Quick Sync is specialized video encoding hardware in Intel CPUs with integrated graphics support. The 10th-gen Ice Lake features Intel’s newest encoding engine, which can be dramatically faster especially with newer HEVC/H.265 CODECs. Applications will need to be updated to support the faster performance. If video conversion using the newest formats is important to you, the 10th-gen Ice Lake should rank higher.
Multi-core workloads like video editing
More cores are generally going to be better for most advanced content creation chores such as video editing, 3D modelling, or advanced photo tools that support the additional cores. You might also want to look to multi-core performance CPUs if you like to run multiple apps that are CPU-intensive at the same time. A CPU with more cores tends to outperform one with fewer cores when multi-tasking heavily, so look to the CPU with the most cores for that job. In this case, it’s the Core i7-10710U.
However, if your idea of multi-tasking is having Chrome open alongside Outlook, Word, and Excel, then a quad-core or even dual-core would likely be perfectly fine, as long as it’s paired with enough RAM and an SSD.
Single-core workloads like photo editing or Office
Most applications, even new ones, usually don’t take advantage of multi-core CPUs. These apps instead tend to get more performance from just a core or two running at very high clock speeds or with greater efficiency. Yes, Megahertz still matters. For this category, we rate the CPUs with the highest clock speeds, and the capability to actually hold them at the top. In this case, the 10th-gen Comet Lake CPUs that can hit 4.9GHz and 4.7GHz are likely to outpace the 10th-gen Ice Lake chips by a step or two.
Lower clock speeds, however, can be mitigated by using each megahertz more efficiently. Ice Lake CPUs will actually perform quite well too.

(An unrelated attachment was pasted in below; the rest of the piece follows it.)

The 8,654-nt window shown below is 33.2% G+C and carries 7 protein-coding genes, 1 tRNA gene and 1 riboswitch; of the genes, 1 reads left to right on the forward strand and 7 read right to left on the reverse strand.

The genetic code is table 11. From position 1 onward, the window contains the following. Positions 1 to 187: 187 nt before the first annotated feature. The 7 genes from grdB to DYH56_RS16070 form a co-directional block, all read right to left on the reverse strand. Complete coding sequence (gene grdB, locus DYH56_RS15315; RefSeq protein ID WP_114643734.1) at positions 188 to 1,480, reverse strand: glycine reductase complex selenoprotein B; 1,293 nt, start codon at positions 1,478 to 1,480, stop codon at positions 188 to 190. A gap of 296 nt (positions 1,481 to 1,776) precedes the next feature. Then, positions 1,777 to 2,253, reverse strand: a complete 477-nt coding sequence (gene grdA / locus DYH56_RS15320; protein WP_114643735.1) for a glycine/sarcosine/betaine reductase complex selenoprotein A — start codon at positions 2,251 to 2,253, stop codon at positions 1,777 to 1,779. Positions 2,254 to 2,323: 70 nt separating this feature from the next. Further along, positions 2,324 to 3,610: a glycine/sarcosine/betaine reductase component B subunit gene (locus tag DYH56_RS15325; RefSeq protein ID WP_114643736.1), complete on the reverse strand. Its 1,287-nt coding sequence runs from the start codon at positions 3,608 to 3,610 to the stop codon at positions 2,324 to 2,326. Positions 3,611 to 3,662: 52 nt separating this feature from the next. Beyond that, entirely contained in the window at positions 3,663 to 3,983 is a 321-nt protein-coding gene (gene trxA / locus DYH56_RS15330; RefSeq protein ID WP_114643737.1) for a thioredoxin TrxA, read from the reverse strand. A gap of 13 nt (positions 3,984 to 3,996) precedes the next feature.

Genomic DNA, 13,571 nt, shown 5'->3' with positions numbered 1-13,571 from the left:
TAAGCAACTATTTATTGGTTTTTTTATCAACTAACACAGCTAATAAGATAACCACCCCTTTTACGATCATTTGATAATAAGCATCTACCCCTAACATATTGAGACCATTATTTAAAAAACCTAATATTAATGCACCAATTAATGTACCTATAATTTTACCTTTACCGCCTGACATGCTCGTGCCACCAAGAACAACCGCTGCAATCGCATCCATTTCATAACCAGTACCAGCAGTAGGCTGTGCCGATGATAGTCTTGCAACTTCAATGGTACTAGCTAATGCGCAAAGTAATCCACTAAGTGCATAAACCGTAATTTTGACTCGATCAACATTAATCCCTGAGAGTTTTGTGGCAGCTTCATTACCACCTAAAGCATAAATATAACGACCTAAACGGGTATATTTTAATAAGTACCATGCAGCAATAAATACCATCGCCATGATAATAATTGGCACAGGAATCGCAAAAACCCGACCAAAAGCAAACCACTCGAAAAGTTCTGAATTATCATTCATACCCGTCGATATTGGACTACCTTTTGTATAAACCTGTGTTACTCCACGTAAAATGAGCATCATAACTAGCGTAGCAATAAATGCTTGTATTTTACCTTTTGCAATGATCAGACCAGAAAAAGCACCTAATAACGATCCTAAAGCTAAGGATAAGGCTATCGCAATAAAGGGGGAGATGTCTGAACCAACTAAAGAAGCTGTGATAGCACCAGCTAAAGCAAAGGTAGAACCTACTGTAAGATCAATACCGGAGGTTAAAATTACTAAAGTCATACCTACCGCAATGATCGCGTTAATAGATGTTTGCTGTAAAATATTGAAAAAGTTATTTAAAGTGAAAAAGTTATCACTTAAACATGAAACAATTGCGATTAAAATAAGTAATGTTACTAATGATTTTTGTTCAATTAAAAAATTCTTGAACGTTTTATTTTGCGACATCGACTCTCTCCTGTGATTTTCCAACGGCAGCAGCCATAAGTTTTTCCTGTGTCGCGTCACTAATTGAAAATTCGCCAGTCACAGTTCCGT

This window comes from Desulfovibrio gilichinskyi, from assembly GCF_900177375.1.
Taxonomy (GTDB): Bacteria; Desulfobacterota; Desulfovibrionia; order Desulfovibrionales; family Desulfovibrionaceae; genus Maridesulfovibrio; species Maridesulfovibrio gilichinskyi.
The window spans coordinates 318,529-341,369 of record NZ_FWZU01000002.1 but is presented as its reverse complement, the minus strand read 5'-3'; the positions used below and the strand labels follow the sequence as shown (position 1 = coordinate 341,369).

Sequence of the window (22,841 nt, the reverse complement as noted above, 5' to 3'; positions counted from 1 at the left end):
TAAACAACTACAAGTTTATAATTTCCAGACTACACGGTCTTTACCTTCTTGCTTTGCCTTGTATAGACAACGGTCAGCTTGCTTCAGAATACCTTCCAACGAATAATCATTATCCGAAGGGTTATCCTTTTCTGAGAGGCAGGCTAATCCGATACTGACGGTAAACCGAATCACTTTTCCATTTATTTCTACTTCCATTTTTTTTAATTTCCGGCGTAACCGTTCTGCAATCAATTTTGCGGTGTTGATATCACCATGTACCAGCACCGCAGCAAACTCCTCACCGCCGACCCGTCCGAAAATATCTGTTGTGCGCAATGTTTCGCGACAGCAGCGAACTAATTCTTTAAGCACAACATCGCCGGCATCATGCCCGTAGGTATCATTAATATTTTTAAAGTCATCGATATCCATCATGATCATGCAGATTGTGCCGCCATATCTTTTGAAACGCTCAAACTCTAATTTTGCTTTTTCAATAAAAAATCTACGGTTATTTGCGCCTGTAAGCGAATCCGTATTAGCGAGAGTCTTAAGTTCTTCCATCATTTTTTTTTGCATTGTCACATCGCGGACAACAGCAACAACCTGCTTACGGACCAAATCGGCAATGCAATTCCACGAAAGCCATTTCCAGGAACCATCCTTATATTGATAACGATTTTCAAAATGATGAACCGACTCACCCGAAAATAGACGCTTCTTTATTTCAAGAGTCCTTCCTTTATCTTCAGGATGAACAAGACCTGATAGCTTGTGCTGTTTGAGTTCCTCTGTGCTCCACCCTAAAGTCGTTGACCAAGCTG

The slowest performance will be in Core i3 laptops, which are intentionally limited in clock speed, and in the low-voltage, power-efficient versions of Ice Lake and Comet Lake. Although we rate these as “fair” for single-core workloads, don’t interpret that as poor performance.
Gaming and graphics performance
Gaming and graphics performance is pretty straightforward. The CPUs with the best graphics performance will give you smoother gaming or prettier graphics. With this generation, the 10th-gen Ice Lake chips with the “G7” rating get the highest rating. In fact, it can be on a par with some discrete graphics chips. We’re rating the graphics performance of the 10th-gen Comet Lake CPUs as “adequate,” because for the most part, it’s the same as previous 8th-gen, 7th-gen, and 6th-gen laptops in graphics performance.
Our last category is how we’d rate each CPU model based on battery life. We say this with the caution that battery life of a laptop is a recipe based on each individual laptop design including the screen quality and type, the screen resolution, the battery size, and the tuning by the laptop vendor. Still, the CPUs we rate as the best are the ones intentionally tuned to lower power consumption. For 10th-gen Comet Lake, it’s the Y series of CPUs and the power-sipping dual-core 10th-gen Ice Lake CPUs.